I didn’t know I wasn’t supposed to, she yelled back.

I’m sorry, you’re working on this house, and you go into my yard and take apart the gazebo? And pull out my bushes?

I storm back into the house to tell everyone what had happened, and discovered that all the pizza had been eaten. That’s #5. This is the worst day ever now - except here comes the head of the construction company to apologize, and he’s a cliched Italian guy with a bushy mostache, and he says he’s-a gonna build me a bee-yoo-tiful-a gazebo, eh? Tell me how you-a wan’ it to look.

I went with screened windows, and made a point that the screens should be set into the frame at least an inch. He took notes and said it would be done.

That was Friday. I haven’t heard a word from him since.

In Reno I encountered . . . this:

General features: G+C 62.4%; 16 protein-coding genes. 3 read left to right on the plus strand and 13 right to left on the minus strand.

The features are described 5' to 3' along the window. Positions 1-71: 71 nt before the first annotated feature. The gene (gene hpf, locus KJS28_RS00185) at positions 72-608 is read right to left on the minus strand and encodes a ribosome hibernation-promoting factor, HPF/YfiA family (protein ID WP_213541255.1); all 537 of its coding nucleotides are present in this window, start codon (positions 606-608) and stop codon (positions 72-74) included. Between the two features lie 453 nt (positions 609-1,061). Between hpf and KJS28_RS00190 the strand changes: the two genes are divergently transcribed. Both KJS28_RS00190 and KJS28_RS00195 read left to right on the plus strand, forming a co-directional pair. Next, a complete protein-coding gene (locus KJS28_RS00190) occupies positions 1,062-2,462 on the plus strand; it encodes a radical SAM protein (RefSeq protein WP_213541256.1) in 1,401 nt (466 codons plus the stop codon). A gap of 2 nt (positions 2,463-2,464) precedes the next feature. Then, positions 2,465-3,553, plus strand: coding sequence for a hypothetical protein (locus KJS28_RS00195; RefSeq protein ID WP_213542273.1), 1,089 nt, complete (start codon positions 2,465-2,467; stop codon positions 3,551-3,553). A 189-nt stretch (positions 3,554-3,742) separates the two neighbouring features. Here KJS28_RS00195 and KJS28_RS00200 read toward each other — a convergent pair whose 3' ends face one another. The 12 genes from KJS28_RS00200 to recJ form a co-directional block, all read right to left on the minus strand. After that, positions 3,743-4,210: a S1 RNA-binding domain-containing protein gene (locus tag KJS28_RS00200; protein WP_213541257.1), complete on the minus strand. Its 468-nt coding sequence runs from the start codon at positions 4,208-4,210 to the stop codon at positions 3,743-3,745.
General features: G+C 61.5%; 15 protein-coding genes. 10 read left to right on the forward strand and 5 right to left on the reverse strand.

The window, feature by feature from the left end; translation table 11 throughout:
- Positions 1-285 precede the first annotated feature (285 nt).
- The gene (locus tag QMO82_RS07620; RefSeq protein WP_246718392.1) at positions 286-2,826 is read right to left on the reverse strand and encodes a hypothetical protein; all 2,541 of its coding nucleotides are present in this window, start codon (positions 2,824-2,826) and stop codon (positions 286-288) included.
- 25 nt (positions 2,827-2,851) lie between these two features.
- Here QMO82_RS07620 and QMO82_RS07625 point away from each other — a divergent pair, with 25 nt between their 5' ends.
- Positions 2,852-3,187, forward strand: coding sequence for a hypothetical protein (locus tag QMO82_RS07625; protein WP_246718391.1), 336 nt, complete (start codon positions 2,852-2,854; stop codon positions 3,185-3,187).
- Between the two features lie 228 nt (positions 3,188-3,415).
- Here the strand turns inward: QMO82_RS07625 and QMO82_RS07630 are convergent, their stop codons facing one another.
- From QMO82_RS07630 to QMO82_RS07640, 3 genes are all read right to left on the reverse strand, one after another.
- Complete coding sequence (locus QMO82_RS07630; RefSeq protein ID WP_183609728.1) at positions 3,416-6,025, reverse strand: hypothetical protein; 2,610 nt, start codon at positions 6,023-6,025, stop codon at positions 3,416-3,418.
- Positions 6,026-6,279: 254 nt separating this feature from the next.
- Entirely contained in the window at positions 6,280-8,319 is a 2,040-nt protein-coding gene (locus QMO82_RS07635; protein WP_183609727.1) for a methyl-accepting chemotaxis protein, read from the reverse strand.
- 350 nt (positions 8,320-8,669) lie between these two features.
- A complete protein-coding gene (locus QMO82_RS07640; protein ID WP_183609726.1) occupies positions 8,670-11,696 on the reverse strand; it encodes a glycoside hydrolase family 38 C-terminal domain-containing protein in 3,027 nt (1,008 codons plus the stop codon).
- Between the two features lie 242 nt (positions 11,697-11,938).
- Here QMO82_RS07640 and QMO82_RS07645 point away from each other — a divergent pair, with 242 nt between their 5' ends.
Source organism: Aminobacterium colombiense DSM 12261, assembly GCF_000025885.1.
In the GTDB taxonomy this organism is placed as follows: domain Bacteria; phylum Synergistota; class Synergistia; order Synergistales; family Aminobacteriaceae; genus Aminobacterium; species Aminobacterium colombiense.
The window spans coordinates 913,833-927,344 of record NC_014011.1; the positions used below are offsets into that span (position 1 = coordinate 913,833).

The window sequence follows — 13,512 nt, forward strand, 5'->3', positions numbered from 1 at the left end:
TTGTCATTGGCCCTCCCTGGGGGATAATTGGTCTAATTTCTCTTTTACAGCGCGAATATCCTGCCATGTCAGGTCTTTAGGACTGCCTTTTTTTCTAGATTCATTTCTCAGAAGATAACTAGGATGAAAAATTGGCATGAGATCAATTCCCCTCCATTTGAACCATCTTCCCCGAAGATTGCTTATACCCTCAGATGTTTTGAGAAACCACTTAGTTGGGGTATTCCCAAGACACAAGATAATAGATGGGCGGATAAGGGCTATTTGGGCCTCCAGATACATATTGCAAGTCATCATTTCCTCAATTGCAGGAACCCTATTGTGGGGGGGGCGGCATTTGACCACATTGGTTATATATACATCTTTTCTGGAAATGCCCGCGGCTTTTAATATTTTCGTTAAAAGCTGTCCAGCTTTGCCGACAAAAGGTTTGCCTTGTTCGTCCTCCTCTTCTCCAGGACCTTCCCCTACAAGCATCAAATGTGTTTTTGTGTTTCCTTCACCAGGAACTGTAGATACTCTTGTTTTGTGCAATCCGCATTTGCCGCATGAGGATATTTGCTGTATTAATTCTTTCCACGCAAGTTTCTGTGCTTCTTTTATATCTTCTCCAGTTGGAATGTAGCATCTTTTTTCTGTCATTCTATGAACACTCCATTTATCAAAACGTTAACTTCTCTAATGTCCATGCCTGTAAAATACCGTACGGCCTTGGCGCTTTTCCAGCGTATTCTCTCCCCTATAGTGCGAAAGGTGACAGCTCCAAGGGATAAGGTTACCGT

It’s the work of Bailey Bozalis Dickinson and Roloff, who did another gold geodesic dome in OKC.

I never saw the point of these. I mean, they look futuristic, and they have some advantages when it comes to bearing heavy loads, but they look as if they should be on the Moon in 1972, and that’s it.

Googling around led to a page on the Space-Age Architecture of OKC, here; some of it I just love. As a little kid I’d see pictures of these places in magazines or on TV and think: that’s the future, when we have robots and space stations. It’s going to be so cool.





In the beginning it was known as "Lower Saginaw." Not a name that stirs the blood, so it was renamed in 1850s.

About 34,000 souls.Town motto: "A Beautiful View . . . Of Life"

Let's begin our two-week tour. I'd like to think Virgil A. LaPorte had a shorter brother who bullied him as a kid:

From a story about its flagpole:

The rooftop of downtown Bay City's Virgil A. LaPorte Building still bears a lonely, unadorned flagpole, roughly 10 months after the last American flag to fly atop the structure came down, tattered and torn, in late December.

But Tom LaPorte, owner of the building, hopes it won't stay that way for too much longer.

The building stayed in the family. Nice.

Two old souls. Haven't spoken to each other since '56.